In the United States, it’s estimated that around 35% of the population had attained at least a bachelor’s degree. This means over a third of the population has gone to university and achieved a degree from it, meaning a successful course completion. This is a fairly high number of people if you consider just how big the United States is, and it points to a common path through life that starts with academics and usually ends with a stable job.
At least, that’s what we want to happen.
In reality, life after graduating from university is different for everyone. Some people will have a job opportunity lined up thanks to their networking efforts during university, but others may end up working low-skilled jobs until they finally get an opportunity to do something that is relevant to their career. Situations like this are never fun, especially once you’ve graduated with a technical degree, but it’s one reality that you might face.
So what’s it like for other people? Is it really that common to be forced into jobs that aren’t relevant to your degree? Or is this an exaggerated claim to scare people from even considering university as a path through life?
University probably didn’t prepare you for finding a job
Most people graduate from university without a job opportunity lined up. This isn’t entirely farfetched and not every university has links in various industries to give their students a job as soon as they graduate.
As such, most graduates will need to start looking for a job well before they even finish school. Many of these job opportunities will have graduates doing menial tasks or not even using the skills and knowledge that they were taught in university. So whether or not you actually land a job, you might find yourself telling yourself that university wasn’t worth it.
This is especially true considering that most of the skills that you need to be successful in a particular role are learned through experience. They’re not taught in lessons. Instead, you’re more likely to learn how to be better at your job by just doing your job and learning from mistakes and the advice of your seniors. There’s only so much that your university classes can help with your real-world job.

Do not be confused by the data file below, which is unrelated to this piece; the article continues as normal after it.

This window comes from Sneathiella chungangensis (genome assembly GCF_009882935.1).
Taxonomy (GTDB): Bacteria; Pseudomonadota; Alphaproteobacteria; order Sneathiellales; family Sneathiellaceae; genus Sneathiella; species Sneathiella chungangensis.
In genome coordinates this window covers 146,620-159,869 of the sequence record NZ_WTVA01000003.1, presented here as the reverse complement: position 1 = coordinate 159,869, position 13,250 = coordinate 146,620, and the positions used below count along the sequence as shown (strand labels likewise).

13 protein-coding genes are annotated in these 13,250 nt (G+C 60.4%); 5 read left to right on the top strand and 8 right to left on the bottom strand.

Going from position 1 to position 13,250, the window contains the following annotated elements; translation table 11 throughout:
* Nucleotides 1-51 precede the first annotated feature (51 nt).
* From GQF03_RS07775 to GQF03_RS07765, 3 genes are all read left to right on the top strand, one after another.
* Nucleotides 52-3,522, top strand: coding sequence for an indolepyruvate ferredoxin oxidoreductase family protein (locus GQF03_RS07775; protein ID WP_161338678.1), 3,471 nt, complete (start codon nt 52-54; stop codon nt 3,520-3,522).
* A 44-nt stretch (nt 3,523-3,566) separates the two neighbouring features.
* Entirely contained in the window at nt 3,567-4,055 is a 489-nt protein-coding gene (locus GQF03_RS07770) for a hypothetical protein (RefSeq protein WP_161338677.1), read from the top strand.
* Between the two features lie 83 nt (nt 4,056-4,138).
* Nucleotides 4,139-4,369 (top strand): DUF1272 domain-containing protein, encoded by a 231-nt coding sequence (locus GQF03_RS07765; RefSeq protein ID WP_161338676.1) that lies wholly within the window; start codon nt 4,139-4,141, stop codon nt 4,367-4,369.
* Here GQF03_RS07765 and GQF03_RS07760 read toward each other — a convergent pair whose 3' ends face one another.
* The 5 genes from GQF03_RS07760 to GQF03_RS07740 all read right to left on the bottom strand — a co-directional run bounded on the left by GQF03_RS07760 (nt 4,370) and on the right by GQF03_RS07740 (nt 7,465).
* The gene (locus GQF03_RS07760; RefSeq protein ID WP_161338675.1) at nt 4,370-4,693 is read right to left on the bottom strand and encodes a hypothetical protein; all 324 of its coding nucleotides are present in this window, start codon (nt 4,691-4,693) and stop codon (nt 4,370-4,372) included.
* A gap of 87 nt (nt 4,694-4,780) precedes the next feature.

So how can you make finding a job easier? Are there any ways to take advantage of your graduate status? There are plenty of jobs available to graduates and many of them advertise themselves as being great opportunities for people that have just completed their studies. However, it’s worth noting that not all of these jobs are legitimate. In fact, there are many scam jobs that specifically target graduates. They prey on graduates that are struggling to find work and will word their advertisements to help entice people into believing their claims. It’s an extremely questionable activity and is likely to fool a lot of people.
Young graduates don’t always fall for these tricks, but it’s more common than you might think. It’s important not to let your guard down when looking for work and you should always do your research on companies and people to prevent yourself from being scammed. If you think that something might be too good to be true then it’s best to avoid it. Instead, you should consider the reality of working your way up the career ladder. It usually involves starting with a low-paying job at a larger corporation, but as long as you’re given ways to progress up the career ladder, it’s usually a much better option than gambling on a well-paying graduate job.
So in conclusion; understand that graduates don’t have an amazing lineup of jobs to pick from. Instead, you’ll need to grind for your career of choice and you’ll have to work from the bottom in order to land yourself in the position that you dreamed of when you first started your academic career. Don’t hesitate to use your network to your advantage to look for job opportunities, and don’t be discouraged when you realize that every other job is asking for years of experience. Sooner or later, you’ll find an opportunity that will help you grow your career.
Graduation isn’t the end of your academic life